Table of Contents

Table of Contents

NodeListArray

NodeListArray

Description

The NodeListArray class is meant to allow you, in c++, to treat a list of nodes, usually with coupling data, just like a regular 0-based c++ array. In our object development we found that we were quite often writing code that looked much like the following:

NetworkNode* nn = &o(NetworkNode, ownerobject(tonode(get(rank(node_v_myNetNodes, i)))));

That's pretty weird looking code. So we thought why not create a class that encapsulates all that weird code and allows us to just use array-style syntax, so that you can just add the correct NodeListArray to your class, and just write myNetNodes[i] to get the right dereference.

Now, there are different ways that a list of coupling nodes may be set up, so there are also several different types of NodeListArrays to represent these different types of lists. For example, you may have a list of just one-way pointers directly to the objects themselves. Or you may have a list of coupling nodes where the other side of the coupling is created in the "stored" attribute of the associated object, and so on.

NodeListArray is a template class that requires three template input parameters, although usually you will only need to provide the first template parameter, i.e. the type of class that will be referenced. The three template parameters are as follows: a class type, an Adder() function, and a Getter() function. Its class prototype is as follows:

NodeListArray<class T, void (*Adder)(treenode x, T* obj), T* (*Getter)(treenode x)>

The NodeListArray class has needs to be initialized on a parent node. When a new object is added to the list, the NodeListArray creates a new coupling node in the parent node. The parent node should not be used to store any child nodes other than those created by NodeListArray; two NodeListArrays should probably not share the same parent, but it is possible. If the node list array is part of an SDT or an ODT, initialization usually occurs in the bind() or bindVariables() method.

Methods

MethodDescription
void init(treenode parent) Sets the parent node of the list to the given node.
int size(void) Returns the number of members in the list.
T* operator [](int index) Uses the Getter() function to return the object at the given index.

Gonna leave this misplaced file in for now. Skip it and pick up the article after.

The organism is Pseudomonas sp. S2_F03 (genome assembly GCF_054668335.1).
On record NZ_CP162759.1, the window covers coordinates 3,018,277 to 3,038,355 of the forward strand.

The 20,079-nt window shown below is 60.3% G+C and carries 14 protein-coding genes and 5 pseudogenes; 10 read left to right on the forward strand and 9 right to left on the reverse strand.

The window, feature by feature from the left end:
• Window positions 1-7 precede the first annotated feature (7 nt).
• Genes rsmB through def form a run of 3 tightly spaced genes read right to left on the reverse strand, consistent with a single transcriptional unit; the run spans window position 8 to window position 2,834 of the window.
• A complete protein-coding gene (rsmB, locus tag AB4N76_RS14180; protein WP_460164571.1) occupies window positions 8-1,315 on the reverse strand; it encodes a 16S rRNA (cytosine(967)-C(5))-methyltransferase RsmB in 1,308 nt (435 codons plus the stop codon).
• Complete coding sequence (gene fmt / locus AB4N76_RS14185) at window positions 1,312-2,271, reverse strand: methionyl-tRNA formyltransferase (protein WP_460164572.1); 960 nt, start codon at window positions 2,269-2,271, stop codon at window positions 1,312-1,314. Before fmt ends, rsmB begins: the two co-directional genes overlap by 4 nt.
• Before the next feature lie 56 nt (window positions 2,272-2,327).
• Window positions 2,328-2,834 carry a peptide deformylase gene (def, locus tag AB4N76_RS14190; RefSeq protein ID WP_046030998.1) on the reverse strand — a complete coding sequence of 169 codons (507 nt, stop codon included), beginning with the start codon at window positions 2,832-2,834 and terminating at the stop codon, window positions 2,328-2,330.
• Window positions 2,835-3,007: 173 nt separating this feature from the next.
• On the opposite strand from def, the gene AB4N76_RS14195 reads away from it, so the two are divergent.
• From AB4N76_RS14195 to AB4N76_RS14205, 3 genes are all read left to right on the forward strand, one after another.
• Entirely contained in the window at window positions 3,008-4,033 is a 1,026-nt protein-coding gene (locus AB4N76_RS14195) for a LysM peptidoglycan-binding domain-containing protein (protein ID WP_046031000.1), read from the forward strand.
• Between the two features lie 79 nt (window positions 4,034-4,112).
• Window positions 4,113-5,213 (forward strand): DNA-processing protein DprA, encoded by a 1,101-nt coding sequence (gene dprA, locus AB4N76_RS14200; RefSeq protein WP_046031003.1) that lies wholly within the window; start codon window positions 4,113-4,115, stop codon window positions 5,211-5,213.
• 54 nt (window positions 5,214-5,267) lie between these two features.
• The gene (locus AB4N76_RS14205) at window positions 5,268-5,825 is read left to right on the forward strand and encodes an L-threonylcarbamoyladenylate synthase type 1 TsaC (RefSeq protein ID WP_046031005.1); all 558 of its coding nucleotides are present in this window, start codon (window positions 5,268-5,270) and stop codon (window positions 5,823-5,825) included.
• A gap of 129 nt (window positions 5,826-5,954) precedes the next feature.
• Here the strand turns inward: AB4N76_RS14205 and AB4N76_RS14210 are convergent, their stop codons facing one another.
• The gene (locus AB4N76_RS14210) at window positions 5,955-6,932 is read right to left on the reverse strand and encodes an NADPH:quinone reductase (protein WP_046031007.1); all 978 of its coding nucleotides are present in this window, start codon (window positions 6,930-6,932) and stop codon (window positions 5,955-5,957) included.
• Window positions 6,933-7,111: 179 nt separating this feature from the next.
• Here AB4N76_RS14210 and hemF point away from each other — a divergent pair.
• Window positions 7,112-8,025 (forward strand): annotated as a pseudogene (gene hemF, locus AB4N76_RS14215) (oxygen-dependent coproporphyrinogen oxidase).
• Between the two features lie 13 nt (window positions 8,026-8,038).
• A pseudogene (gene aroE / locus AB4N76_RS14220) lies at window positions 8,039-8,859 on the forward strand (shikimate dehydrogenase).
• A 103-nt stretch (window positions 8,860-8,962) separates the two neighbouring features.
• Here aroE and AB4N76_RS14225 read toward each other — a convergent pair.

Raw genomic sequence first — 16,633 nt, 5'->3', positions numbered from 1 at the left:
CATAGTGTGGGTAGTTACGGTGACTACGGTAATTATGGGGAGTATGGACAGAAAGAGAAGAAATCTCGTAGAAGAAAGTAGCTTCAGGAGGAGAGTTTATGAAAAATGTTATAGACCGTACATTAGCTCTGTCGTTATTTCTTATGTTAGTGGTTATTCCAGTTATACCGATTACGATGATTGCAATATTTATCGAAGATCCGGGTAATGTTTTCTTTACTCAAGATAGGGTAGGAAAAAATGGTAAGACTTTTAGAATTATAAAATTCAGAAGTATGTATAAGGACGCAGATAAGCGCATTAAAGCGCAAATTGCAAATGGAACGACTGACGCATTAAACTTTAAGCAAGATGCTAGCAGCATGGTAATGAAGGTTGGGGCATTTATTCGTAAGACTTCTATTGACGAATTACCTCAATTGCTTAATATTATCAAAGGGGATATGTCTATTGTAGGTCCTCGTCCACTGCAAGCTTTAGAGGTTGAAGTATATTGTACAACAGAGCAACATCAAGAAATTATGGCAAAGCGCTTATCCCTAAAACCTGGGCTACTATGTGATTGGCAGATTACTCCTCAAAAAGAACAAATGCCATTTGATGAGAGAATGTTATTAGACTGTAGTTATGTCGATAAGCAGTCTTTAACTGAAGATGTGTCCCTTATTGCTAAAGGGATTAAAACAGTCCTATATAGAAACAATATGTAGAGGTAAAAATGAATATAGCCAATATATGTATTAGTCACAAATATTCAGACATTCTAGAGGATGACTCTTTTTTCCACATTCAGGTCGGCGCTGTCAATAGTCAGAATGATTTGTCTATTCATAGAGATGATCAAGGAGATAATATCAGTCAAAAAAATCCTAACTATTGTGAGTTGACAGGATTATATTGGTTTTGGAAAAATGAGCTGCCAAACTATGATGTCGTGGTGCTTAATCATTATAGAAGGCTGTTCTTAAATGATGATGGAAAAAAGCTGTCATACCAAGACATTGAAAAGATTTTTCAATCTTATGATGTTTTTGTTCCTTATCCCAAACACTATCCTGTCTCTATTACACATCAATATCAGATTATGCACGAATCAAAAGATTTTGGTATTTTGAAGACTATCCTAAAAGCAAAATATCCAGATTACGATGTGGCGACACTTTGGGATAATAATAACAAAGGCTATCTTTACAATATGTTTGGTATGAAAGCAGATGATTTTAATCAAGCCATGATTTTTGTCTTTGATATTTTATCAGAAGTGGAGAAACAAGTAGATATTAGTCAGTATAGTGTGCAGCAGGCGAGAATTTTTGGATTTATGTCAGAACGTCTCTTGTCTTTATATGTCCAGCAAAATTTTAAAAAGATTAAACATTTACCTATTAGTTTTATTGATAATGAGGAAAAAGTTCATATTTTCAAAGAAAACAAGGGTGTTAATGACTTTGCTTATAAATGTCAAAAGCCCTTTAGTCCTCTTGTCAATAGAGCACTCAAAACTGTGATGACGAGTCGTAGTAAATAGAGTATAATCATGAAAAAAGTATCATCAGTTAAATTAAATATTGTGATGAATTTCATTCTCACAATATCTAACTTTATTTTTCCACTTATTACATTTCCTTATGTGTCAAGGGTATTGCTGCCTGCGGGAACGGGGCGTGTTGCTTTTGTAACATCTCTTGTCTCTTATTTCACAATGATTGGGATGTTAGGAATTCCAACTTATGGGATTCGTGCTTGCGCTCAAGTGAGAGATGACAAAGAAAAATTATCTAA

T* operator [](char* name) Uses the Getter() function to return the object with the given name.
T* back(void) Uses the Getter() function to return the last object in the list.
T* add(T* obj) Uses the Adder() function to add the given object to the list. The object is returned.
void remove(int index) Removes the node at the given index (0-based) from the list.
void clearContents(void) Empties the list, destroying all subnodes of the parent.
void swap(int index1, int index2) Swaps the objects at the two indices.
int find(T* x) Returns the index (0-based) of the given object. Returns -1 on failure.

Types

There are several pre-defined kinds of node list arrays, each handling the process of adding to and accessing the list in its own way.

Note: For each of these classes, the Adder() function always adds a new node to the parent node of the list. This new node is used as a link to the data added to the list. In the following section, the phrase "the new sub-node" refers to this node.

NodeListArray<TheClass>::ObjPtrType

This represents a list of direct one-way pointers to ODT or SDT objects. For example:

NodeListArray<NetworkNode>::ObjPtrType myNetNodes;

Derefrencing myNetNodes[i] will return a NetworkNode*.

Adder()Points the new sub-node to the holder of the object. The object should already be on a node.
Getter()Returns the node that holds the object.

NodeListArray<TheClass>::CouplingSdtPtrType

This class represents a list of two-way pointers to coupling sdt nodes. It is like the ObjPtrType in that each item in the list is a coupling node that points to a node, but with a coupling sdt type. When adding, it will join the nodes together with a two-way pointer instead of just a one-way pointer to the object.

Adder()Adds a sub-node to the given node, and joins both new sub-nodes with a two-way pointer.